Sometimes we all find ourselves on a team or project where UX hasn’t been quite estimated correctly—to put it nicely. Are you
pulling your hair out feeling frustrated that you don’t have enough time to do your work? At least not to the quality level that you prefer?
Here are 5 tips and ideas for trying to get more time—both now and in the future.
1. Define a process.
Having a method to your madness helps in a lot of ways. It shows it is a rational and repeatable process, executed by an expert. It shows you’re not a magic 8 ball, and you’re not using a witch’s cauldron to brew up arbitrary designs to be considered. It can also show people what will go into the time you spend.
This can be a personal process, a team process, or an organizational one. If your team already has a design process – bravo! If it doesn’t, be cautious to not get bogged down in over-perfectionism. Don’t spend the next two months drawing cool infographics that symbolize the genius and beauty of design while being just barely decodable as a linear process. Especially if you tend to do only 1/12 of the steps on most projects.
If there’s going to be too many cooks in the kitchen, whip a personal process together on your own. Sharpie on tabloid paper. A quick Illustrator sketch. A simple website that shows a cool new CSS property at the same time, cause you were learning that anyway. Take a bias towards making, and just go do shit and
worry refine it later. Remember, this is a communication tool. It doesn’t have to be perfect. It has to teach your team what goes into the work you do, the steps, and that it’s actually a lot of very essential work.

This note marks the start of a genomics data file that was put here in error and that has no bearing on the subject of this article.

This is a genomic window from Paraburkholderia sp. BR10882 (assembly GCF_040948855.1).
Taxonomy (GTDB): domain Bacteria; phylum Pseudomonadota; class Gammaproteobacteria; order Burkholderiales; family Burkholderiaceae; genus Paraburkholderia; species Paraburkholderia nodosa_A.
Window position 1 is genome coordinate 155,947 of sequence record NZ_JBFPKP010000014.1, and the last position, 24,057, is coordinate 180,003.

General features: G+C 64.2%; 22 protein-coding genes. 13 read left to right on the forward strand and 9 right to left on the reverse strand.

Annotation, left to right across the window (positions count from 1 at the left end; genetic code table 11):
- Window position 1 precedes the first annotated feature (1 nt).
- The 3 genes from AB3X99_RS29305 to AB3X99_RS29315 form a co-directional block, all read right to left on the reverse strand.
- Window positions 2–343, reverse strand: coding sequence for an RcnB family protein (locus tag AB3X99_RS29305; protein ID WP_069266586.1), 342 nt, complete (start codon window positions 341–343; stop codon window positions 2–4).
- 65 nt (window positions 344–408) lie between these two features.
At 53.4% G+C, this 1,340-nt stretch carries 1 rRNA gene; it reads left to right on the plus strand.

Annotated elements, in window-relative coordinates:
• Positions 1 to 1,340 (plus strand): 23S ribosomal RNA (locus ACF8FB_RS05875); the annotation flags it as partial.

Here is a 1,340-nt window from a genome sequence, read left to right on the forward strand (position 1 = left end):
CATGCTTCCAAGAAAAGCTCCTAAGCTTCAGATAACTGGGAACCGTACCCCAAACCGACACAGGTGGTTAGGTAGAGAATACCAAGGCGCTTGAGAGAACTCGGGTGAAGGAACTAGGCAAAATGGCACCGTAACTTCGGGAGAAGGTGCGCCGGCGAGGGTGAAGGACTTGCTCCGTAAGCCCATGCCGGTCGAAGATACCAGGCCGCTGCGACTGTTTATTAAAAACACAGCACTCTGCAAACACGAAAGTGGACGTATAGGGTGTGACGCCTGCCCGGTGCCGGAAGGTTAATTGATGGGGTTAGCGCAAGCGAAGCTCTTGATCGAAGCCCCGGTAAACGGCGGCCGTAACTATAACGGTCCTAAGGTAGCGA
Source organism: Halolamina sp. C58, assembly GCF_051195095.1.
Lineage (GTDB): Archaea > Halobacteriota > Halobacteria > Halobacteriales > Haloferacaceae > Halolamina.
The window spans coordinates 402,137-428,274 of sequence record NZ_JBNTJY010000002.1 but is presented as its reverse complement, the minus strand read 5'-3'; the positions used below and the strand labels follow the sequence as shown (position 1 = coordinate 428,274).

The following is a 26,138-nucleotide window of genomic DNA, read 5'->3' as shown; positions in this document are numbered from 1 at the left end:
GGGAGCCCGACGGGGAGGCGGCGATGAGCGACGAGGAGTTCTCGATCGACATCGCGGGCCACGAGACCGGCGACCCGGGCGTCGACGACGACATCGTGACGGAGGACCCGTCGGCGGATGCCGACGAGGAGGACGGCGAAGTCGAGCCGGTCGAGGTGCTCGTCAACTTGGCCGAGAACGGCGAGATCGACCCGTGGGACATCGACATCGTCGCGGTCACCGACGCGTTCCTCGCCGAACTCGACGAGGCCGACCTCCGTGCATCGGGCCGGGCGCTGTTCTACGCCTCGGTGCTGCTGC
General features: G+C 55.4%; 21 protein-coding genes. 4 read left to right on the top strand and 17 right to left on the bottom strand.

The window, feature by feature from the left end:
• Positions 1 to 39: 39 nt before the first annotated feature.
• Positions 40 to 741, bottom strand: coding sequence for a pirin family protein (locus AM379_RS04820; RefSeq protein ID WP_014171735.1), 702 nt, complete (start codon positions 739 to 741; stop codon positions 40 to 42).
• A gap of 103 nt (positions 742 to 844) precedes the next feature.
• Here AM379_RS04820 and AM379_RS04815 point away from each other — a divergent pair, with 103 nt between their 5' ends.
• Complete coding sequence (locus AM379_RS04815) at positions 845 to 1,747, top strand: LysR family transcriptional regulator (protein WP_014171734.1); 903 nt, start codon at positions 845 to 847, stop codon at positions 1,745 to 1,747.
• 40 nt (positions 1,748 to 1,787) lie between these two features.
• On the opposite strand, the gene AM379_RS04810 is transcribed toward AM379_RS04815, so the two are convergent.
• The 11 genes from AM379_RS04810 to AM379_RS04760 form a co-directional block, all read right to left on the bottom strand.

2. Justify it + Link it to business results.
Whenever possible, show how each process step affects the bottom line, reduces risks, or increases quality. Know the metrics that matter to your business, and speak their language. Do you find you work 1000x better if you just spend an hour on a persona? If it only takes an hour, I say don’t ask permission and just do it. But if you want to talk about it as part of your process, a persona helps you understand your users better. Knowing your users definitely reduces risk, targets the team to reduce churn, and can save time both in focusing brainstorming and in decreasing necessary rework.
If you find some really great stories around specific processes or techniques, would writing up a quick case study help? Maybe overkill for a startup, but some corporations would eat that shit up. 😉
Changes sooner are cheaper. This is a fact of software nature. It’s been proven time and time again. The practice of building something without thinking it through in the slightest is not an efficient way to produce products or learn. If what you’ve built isn’t perfect but it will test your hypothesis, maybe that imperfection is worth the learning. (Providing your brand is undamaged or insulated from the effects.)
3. Take Baby Steps
Now that you have your process, you’ll have some ideas of what you do currently and what would be ideal. (And maybe what you should stop doing.) Make a strategic overall plan. What one process is most important? What types of projects would show the biggest wins for that kind of technique? Maybe for that one or two projects, you give yourself a secondary organizational goal of moving the needle just a little more towards more user testing, or more collaborative brainstorming, or more split testing–or whatever step you feel your team would benefit from the process.